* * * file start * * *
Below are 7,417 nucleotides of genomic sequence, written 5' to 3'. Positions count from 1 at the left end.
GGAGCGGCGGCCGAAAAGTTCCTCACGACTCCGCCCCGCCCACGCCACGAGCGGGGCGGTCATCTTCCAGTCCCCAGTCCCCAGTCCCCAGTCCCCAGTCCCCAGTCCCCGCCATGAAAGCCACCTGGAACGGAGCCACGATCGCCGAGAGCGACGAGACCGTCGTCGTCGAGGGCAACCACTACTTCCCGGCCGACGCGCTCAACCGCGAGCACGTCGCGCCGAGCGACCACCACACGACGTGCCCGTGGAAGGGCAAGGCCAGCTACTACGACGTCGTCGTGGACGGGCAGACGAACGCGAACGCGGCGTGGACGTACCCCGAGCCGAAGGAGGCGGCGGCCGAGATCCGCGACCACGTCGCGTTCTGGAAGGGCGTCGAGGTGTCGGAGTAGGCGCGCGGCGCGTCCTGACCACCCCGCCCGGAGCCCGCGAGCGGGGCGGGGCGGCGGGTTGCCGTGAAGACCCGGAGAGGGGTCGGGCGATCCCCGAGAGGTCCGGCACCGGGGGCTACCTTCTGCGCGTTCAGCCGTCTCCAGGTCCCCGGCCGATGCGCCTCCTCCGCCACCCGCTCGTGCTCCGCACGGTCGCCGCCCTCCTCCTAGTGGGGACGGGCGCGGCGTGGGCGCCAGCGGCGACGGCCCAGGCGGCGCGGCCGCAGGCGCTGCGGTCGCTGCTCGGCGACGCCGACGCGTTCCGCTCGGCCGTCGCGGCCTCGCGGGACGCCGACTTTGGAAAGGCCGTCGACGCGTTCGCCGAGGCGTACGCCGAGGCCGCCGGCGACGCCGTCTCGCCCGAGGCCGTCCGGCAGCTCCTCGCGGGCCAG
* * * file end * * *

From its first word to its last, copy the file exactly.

Below are 7,417 nucleotides of genomic sequence, written 5' to 3'. Positions count from 1 at the left end.
GGAGCGGCGGCCGAAAAGTTCCTCACGACTCCGCCCCGCCCACGCCACGAGCGGGGCGGTCATCTTCCAGTCCCCAGTCCCCAGTCCCCAGTCCCCAGTCCCCAGTCCCCGCCATGAAAGCCACCTGGAACGGAGCCACGATCGCCGAGAGCGACGAGACCGTCGTCGTCGAGGGCAACCACTACTTCCCGGCCGACGCGCTCAACCGCGAGCACGTCGCGCCGAGCGACCACCACACGACGTGCCCGTGGAAGGGCAAGGCCAGCTACTACGACGTCGTCGTGGACGGGCAGACGAACGCGAACGCGGCGTGGACGTACCCCGAGCCGAAGGAGGCGGCGGCCGAGATCCGCGACCACGTCGCGTTCTGGAAGGGCGTCGAGGTGTCGGAGTAGGCGCGCGGCGCGTCCTGACCACCCCGCCCGGAGCCCGCGAGCGGGGCGGGGCGGCGGGTTGCCGTGAAGACCCGGAGAGGGGTCGGGCGATCCCCGAGAGGTCCGGCACCGGGGGCTACCTTCTGCGCGTTCAGCCGTCTCCAGGTCCCCGGCCGATGCGCCTCCTCCGCCACCCGCTCGTGCTCCGCACGGTCGCCGCCCTCCTCCTAGTGGGGACGGGCGCGGCGTGGGCGCCAGCGGCGACGGCCCAGGCGGCGCGGCCGCAGGCGCTGCGGTCGCTGCTCGGCGACGCCGACGCGTTCCGCTCGGCCGTCGCGGCCTCGCGGGACGCCGACTTTGGAAAGGCCGTCGACGCGTTCGCCGAGGCGTACGCCGAGGCCGCCGGCGACGCCGTCTCGCCCGAGGCCGTCCGGCAGCTCCTCGCGGGCCAG